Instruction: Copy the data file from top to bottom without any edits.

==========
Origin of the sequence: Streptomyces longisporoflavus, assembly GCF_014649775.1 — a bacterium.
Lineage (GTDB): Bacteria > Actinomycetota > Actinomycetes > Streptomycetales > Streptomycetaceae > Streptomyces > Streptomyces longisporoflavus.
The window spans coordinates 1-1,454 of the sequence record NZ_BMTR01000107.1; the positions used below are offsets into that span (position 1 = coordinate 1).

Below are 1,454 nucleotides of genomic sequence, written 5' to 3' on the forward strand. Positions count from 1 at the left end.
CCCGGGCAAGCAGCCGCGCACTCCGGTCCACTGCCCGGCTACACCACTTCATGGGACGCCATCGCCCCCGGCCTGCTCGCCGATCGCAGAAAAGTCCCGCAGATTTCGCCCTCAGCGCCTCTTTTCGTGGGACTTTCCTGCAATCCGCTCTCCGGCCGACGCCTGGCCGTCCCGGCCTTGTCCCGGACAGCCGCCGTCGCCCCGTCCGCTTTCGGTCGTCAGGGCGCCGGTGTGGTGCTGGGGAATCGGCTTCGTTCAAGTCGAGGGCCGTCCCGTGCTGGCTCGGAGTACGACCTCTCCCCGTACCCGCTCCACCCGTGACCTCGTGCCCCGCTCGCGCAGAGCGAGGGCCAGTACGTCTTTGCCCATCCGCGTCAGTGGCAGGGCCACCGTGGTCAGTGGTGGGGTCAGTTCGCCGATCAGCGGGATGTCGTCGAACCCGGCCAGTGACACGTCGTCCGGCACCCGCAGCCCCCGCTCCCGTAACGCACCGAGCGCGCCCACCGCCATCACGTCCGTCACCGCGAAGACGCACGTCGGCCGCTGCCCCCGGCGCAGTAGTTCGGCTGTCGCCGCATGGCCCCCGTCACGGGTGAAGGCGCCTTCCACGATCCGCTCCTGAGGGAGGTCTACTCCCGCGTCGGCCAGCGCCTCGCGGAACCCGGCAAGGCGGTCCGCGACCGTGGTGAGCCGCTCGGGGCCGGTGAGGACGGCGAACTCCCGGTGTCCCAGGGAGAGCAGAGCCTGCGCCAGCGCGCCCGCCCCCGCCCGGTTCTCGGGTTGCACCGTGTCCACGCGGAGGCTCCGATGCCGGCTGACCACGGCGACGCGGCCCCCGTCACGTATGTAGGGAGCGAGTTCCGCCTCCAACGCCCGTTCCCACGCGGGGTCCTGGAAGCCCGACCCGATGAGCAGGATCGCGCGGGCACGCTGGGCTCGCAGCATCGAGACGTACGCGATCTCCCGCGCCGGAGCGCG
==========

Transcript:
Origin of the sequence: Streptomyces longisporoflavus, assembly GCF_014649775.1 — a bacterium.
Lineage (GTDB): Bacteria > Actinomycetota > Actinomycetes > Streptomycetales > Streptomycetaceae > Streptomyces > Streptomyces longisporoflavus.
The window spans coordinates 1-1,454 of the sequence record NZ_BMTR01000107.1; the positions used below are offsets into that span (position 1 = coordinate 1).

Below are 1,454 nucleotides of genomic sequence, written 5' to 3' on the forward strand. Positions count from 1 at the left end.
CCCGGGCAAGCAGCCGCGCACTCCGGTCCACTGCCCGGCTACACCACTTCATGGGACGCCATCGCCCCCGGCCTGCTCGCCGATCGCAGAAAAGTCCCGCAGATTTCGCCCTCAGCGCCTCTTTTCGTGGGACTTTCCTGCAATCCGCTCTCCGGCCGACGCCTGGCCGTCCCGGCCTTGTCCCGGACAGCCGCCGTCGCCCCGTCCGCTTTCGGTCGTCAGGGCGCCGGTGTGGTGCTGGGGAATCGGCTTCGTTCAAGTCGAGGGCCGTCCCGTGCTGGCTCGGAGTACGACCTCTCCCCGTACCCGCTCCACCCGTGACCTCGTGCCCCGCTCGCGCAGAGCGAGGGCCAGTACGTCTTTGCCCATCCGCGTCAGTGGCAGGGCCACCGTGGTCAGTGGTGGGGTCAGTTCGCCGATCAGCGGGATGTCGTCGAACCCGGCCAGTGACACGTCGTCCGGCACCCGCAGCCCCCGCTCCCGTAACGCACCGAGCGCGCCCACCGCCATCACGTCCGTCACCGCGAAGACGCACGTCGGCCGCTGCCCCCGGCGCAGTAGTTCGGCTGTCGCCGCATGGCCCCCGTCACGGGTGAAGGCGCCTTCCACGATCCGCTCCTGAGGGAGGTCTACTCCCGCGTCGGCCAGCGCCTCGCGGAACCCGGCAAGGCGGTCCGCGACCGTGGTGAGCCGCTCGGGGCCGGTGAGGACGGCGAACTCCCGGTGTCCCAGGGAGAGCAGAGCCTGCGCCAGCGCGCCCGCCCCCGCCCGGTTCTCGGGTTGCACCGTGTCCACGCGGAGGCTCCGATGCCGGCTGACCACGGCGACGCGGCCCCCGTCACGTATGTAGGGAGCGAGTTCCGCCTCCAACGCCCGTTCCCACGCGGGGTCCTGGAAGCCCGACCCGATGAGCAGGATCGCGCGGGCACGCTGGGCTCGCAGCATCGAGACGTACGCGATCTCCCGCGCCGGAGCGCG